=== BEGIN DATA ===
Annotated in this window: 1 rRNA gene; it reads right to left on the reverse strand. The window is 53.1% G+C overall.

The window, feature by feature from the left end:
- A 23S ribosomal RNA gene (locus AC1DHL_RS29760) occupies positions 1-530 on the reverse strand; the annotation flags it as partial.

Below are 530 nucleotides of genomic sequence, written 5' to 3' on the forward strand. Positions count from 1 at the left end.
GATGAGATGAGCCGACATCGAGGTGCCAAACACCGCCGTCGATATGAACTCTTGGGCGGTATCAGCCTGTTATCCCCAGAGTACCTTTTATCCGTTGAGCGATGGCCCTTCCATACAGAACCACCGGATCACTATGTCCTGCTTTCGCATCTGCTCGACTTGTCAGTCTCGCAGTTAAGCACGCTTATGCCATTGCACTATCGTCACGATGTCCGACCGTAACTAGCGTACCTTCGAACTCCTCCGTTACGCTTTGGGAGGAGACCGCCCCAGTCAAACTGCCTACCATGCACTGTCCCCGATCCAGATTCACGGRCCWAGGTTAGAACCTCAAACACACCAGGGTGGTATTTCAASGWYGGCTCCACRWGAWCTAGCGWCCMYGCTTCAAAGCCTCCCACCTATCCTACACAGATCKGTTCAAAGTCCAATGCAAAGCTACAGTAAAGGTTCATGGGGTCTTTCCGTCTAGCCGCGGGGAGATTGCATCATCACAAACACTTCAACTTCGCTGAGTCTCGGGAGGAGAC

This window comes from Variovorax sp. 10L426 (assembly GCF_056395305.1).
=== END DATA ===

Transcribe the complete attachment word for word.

Annotated in this window: 1 rRNA gene; it reads right to left on the reverse strand. The window is 53.1% G+C overall.

The window, feature by feature from the left end:
- A 23S ribosomal RNA gene (locus AC1DHL_RS29760) occupies positions 1-530 on the reverse strand; the annotation flags it as partial.

Below are 530 nucleotides of genomic sequence, written 5' to 3' on the forward strand. Positions count from 1 at the left end.
GATGAGATGAGCCGACATCGAGGTGCCAAACACCGCCGTCGATATGAACTCTTGGGCGGTATCAGCCTGTTATCCCCAGAGTACCTTTTATCCGTTGAGCGATGGCCCTTCCATACAGAACCACCGGATCACTATGTCCTGCTTTCGCATCTGCTCGACTTGTCAGTCTCGCAGTTAAGCACGCTTATGCCATTGCACTATCGTCACGATGTCCGACCGTAACTAGCGTACCTTCGAACTCCTCCGTTACGCTTTGGGAGGAGACCGCCCCAGTCAAACTGCCTACCATGCACTGTCCCCGATCCAGATTCACGGRCCWAGGTTAGAACCTCAAACACACCAGGGTGGTATTTCAASGWYGGCTCCACRWGAWCTAGCGWCCMYGCTTCAAAGCCTCCCACCTATCCTACACAGATCKGTTCAAAGTCCAATGCAAAGCTACAGTAAAGGTTCATGGGGTCTTTCCGTCTAGCCGCGGGGAGATTGCATCATCACAAACACTTCAACTTCGCTGAGTCTCGGGAGGAGAC

This window comes from Variovorax sp. 10L426 (assembly GCF_056395305.1).